The Field Negro education series continues.
I think that the following article/interview from The New York Times is timely:
"This is the next installment in a series of interviews on race that I am conducting for The Stone. This week’s conversation is with Joe Feagin, a sociologist, and a leading researcher of racism in the United States for more than 40 years. He teaches at Texas A & M University and is the author of more than 60 books, including the forthcoming “How Blacks Built America: Labor, Culture, Freedom, and Democracy.”
George Yancy: To what extent does your work as a sociologist overlap or pertain to what we might concern ourselves with as philosophers?
Joe Feagin: I have been deeply concerned with issues of social and moral philosophy since college. I majored in philosophy as an undergraduate and then went to Harvard Divinity School, where I worked with philosopher-theologians in social ethics, European theology and comparative religions. I studied with Paul Tillich, Richard R. Niebuhr, Arthur Darby Nock and others. When I switched to doctoral work in sociology at Harvard, I studied with the theoreticians Talcott Parsons, George Homans, Robert Bellah, Charles Tilly and Gordon Allport. Allport and his young colleague Tom Pettigrew got me seriously interested in studying racial-ethnic theory in social science as well as the empirical reality of racism in the United States. During this decade (the 1960s) I was also greatly influenced by major African-American social analysts of racism, like W.E.B. Du Bois, Stokely Carmichael and Charles Hamilton. More recently, my work has been used by philosophers of race including Lewis Gordon, Charles Mills, Linda Alcoff, Tommy Curry — and yourself.
G. Y.: In your book “The White Racial Frame,” you argue for a new paradigm that will help to explain the nature of racism. What is that new paradigm and what does it reveal about race in America?
J.F.: To understand well the realities of American racism, one must adopt an analytical perspective focused on the what, why and who of the systemic white racism that is central and foundational to this society. Most mainstream social scientists dealing with racism issues have relied heavily on inadequate analytical concepts like prejudice, bias, stereotyping and intolerance. Such concepts are often useful, but were long ago crafted by white social scientists focusing on individual racial and ethnic issues, not on society’s systemic racism. To fully understand racism in the United States, one has to go to the centuries-old counter-system tradition of African-American analysts and other analysts of color who have done the most sustained and penetrating analyses of institutional and systemic racism.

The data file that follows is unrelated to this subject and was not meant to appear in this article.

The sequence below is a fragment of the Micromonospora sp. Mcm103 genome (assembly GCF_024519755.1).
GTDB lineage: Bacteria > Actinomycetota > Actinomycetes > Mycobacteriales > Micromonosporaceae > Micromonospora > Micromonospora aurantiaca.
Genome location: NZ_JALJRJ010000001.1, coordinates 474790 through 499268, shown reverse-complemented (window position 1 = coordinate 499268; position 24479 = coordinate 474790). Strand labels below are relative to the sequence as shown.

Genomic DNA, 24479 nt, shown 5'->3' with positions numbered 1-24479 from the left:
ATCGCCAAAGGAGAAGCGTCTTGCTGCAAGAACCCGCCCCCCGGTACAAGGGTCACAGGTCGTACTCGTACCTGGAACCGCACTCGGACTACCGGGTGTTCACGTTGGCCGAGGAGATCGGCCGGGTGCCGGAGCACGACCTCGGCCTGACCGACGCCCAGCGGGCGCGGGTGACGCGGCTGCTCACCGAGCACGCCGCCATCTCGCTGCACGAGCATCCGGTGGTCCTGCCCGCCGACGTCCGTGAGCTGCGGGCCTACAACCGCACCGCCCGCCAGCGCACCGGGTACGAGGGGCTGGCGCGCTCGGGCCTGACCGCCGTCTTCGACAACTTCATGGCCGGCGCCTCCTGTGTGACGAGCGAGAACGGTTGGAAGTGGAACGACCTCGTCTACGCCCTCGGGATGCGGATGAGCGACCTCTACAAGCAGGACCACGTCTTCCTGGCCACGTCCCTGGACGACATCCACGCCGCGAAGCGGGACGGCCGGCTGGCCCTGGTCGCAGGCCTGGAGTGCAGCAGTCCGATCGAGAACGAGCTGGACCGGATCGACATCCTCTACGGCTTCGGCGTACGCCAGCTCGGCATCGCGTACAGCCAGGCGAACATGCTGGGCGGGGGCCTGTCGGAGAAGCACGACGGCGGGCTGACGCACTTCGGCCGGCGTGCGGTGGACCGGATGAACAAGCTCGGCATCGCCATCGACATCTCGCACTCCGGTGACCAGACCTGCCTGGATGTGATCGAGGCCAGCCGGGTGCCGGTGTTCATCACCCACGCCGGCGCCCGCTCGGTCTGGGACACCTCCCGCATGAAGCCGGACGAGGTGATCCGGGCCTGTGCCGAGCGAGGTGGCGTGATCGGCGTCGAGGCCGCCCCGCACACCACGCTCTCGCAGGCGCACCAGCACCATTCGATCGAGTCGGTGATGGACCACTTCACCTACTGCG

G.Y.: So, are you suggesting that racial prejudices are only half the story? Does the question of the systemic nature of racism make white people complicit regardless of racial prejudices?
J.F.: Prejudice is much less than half the story. Because prejudice is only one part of the larger white racial frame that is central to rationalizing and maintaining systemic racism, one can be less racially prejudiced and still operate out of many other aspects of that dominant frame.That white racial frame includes not only racist prejudices and stereotypes of conventional analyses, but also racist ideologies, narratives, images and emotions, as well as individual and group inclinations to discriminate shaped by the other features. Additionally, all whites, no matter what their racial prejudices and other racial framings entail, benefit from many racial privileges routinely granted by this country’s major institutions to whites.
G.Y.: The N.A.A.C.P. called the murder of nine African-Americans in the historic Emanuel A.M.E. Baptist Church in Charleston, S.C., an “act of racial terrorism”? Do you think that definition is correct?